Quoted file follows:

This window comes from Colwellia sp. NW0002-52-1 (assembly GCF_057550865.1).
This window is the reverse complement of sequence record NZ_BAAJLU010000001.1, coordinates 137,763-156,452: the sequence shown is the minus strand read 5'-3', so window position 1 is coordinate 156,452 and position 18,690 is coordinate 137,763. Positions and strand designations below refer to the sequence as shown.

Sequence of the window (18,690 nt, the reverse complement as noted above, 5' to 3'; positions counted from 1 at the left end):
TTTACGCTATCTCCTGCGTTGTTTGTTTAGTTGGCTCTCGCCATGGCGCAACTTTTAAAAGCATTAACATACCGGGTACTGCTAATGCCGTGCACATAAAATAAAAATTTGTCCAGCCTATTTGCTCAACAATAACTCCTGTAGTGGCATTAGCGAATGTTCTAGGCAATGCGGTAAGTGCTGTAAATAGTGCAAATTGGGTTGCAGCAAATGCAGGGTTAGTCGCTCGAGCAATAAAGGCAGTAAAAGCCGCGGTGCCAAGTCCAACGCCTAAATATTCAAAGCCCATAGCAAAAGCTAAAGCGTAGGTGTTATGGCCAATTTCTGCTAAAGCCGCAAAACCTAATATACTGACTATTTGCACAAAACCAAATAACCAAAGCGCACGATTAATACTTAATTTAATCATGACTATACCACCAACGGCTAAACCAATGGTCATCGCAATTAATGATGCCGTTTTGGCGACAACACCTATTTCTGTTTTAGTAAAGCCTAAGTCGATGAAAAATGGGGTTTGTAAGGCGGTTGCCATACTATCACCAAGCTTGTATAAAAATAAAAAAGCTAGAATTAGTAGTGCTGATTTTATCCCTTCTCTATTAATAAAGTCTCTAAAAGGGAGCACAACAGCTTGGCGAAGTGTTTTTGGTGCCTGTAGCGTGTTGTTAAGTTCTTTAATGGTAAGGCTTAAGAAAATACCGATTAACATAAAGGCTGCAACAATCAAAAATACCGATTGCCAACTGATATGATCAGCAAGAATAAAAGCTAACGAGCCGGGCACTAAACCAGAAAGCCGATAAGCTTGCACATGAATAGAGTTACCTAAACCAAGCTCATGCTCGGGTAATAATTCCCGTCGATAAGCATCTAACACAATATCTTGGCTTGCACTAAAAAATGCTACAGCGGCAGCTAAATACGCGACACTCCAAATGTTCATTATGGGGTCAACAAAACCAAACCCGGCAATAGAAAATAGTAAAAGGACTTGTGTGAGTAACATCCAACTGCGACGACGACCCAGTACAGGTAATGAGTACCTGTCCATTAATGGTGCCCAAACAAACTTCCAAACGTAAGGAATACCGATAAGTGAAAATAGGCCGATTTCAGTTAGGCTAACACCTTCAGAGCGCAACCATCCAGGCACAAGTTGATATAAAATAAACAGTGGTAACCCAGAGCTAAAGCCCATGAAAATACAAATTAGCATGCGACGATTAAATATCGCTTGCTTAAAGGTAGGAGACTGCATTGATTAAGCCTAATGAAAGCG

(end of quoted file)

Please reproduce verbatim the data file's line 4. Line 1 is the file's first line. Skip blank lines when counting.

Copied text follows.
TTTACGCTATCTCCTGCGTTGTTTGTTTAGTTGGCTCTCGCCATGGCGCAACTTTTAAAAGCATTAACATACCGGGTACTGCTAATGCCGTGCACATAAAATAAAAATTTGTCCAGCCTATTTGCTCAACAATAACTCCTGTAGTGGCATTAGCGAATGTTCTAGGCAATGCGGTAAGTGCTGTAAATAGTGCAAATTGGGTTGCAGCAAATGCAGGGTTAGTCGCTCGAGCAATAAAGGCAGTAAAAGCCGCGGTGCCAAGTCCAACGCCTAAATATTCAAAGCCCATAGCAAAAGCTAAAGCGTAGGTGTTATGGCCAATTTCTGCTAAAGCCGCAAAACCTAATATACTGACTATTTGCACAAAACCAAATAACCAAAGCGCACGATTAATACTTAATTTAATCATGACTATACCACCAACGGCTAAACCAATGGTCATCGCAATTAATGATGCCGTTTTGGCGACAACACCTATTTCTGTTTTAGTAAAGCCTAAGTCGATGAAAAATGGGGTTTGTAAGGCGGTTGCCATACTATCACCAAGCTTGTATAAAAATAAAAAAGCTAGAATTAGTAGTGCTGATTTTATCCCTTCTCTATTAATAAAGTCTCTAAAAGGGAGCACAACAGCTTGGCGAAGTGTTTTTGGTGCCTGTAGCGTGTTGTTAAGTTCTTTAATGGTAAGGCTTAAGAAAATACCGATTAACATAAAGGCTGCAACAATCAAAAATACCGATTGCCAACTGATATGATCAGCAAGAATAAAAGCTAACGAGCCGGGCACTAAACCAGAAAGCCGATAAGCTTGCACATGAATAGAGTTACCTAAACCAAGCTCATGCTCGGGTAATAATTCCCGTCGATAAGCATCTAACACAATATCTTGGCTTGCACTAAAAAATGCTACAGCGGCAGCTAAATACGCGACACTCCAAATGTTCATTATGGGGTCAACAAAACCAAACCCGGCAATAGAAAATAGTAAAAGGACTTGTGTGAGTAACATCCAACTGCGACGACGACCCAGTACAGGTAATGAGTACCTGTCCATTAATGGTGCCCAAACAAACTTCCAAACGTAAGGAATACCGATAAGTGAAAATAGGCCGATTTCAGTTAGGCTAACACCTTCAGAGCGCAACCATCCAGGCACAAGTTGATATAAAATAAACAGTGGTAACCCAGAGCTAAAGCCCATGAAAATACAAATTAGCATGCGACGATTAAATATCGCTTGCTTAAAGGTAGGAGACTGCATTGATTAAGCCTAATGAAAGCG